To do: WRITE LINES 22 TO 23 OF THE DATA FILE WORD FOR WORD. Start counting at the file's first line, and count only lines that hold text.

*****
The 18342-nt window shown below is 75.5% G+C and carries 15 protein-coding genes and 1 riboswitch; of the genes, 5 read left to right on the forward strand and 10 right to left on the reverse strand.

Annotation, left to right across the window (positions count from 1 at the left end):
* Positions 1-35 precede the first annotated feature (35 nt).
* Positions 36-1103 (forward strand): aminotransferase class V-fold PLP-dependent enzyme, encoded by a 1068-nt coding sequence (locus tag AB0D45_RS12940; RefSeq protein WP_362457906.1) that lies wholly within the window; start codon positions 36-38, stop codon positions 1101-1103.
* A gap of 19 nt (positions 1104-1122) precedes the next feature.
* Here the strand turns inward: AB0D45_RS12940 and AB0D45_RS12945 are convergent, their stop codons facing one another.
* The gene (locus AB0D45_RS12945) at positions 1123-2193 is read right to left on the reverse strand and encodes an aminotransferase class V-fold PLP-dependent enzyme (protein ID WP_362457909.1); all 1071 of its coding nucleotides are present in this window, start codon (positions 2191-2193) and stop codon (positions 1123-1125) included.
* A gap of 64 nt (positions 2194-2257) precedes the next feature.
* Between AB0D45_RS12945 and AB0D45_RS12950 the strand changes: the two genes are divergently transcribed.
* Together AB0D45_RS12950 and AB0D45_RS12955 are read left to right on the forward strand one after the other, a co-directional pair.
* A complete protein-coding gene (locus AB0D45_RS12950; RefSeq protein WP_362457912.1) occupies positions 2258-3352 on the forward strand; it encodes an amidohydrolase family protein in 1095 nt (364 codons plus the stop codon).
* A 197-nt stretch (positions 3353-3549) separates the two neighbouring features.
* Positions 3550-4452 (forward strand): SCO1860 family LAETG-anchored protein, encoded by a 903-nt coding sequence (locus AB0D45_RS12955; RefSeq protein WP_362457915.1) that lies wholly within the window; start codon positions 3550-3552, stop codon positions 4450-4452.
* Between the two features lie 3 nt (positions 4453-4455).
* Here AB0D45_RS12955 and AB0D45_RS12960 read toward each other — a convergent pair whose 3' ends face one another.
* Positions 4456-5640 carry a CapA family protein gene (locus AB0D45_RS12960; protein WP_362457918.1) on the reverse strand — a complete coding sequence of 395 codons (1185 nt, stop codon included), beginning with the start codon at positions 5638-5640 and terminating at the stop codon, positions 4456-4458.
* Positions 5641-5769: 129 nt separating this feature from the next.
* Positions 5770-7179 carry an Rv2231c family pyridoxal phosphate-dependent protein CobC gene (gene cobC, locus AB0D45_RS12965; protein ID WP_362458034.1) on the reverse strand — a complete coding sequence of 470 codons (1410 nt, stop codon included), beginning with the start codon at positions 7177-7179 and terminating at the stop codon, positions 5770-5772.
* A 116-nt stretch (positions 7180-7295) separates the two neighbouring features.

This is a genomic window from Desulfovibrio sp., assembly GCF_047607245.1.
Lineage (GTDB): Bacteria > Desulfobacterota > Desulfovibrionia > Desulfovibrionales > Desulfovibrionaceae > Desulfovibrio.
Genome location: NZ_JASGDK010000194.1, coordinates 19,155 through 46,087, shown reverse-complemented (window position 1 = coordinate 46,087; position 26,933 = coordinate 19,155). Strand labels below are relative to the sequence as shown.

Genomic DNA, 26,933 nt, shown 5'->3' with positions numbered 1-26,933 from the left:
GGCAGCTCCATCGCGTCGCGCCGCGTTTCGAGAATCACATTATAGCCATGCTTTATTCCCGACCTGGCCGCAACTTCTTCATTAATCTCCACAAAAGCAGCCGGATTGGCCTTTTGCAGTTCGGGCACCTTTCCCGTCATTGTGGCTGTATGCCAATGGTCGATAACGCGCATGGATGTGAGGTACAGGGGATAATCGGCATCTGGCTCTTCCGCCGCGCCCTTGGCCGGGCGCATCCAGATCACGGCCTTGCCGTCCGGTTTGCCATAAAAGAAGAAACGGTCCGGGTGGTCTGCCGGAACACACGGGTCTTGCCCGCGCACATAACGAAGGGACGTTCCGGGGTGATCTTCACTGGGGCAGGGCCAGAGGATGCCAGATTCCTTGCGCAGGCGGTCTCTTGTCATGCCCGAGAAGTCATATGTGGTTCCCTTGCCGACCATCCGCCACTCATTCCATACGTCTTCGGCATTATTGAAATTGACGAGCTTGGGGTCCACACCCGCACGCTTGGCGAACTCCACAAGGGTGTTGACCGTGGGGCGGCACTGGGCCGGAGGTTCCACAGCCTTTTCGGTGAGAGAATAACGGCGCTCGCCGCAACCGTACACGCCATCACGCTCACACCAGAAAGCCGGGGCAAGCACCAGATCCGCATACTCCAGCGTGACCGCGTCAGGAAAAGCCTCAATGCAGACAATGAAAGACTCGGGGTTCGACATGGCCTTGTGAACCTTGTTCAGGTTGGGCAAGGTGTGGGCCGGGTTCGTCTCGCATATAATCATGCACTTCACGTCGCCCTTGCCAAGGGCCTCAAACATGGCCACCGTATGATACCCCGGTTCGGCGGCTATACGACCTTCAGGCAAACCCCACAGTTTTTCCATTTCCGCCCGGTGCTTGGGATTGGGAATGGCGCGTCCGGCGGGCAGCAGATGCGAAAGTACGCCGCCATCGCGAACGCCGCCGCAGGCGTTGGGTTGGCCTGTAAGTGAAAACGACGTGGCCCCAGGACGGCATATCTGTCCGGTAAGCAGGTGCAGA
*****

Genome location: NZ_JASGDK010000194.1, coordinates 19,155 through 46,087, shown reverse-complemented (window position 1 = coordinate 46,087; position 26,933 = coordinate 19,155). Strand labels below are relative to the sequence as shown.

Genomic DNA, 26,933 nt, shown 5'->3' with positions numbered 1-26,933 from the left: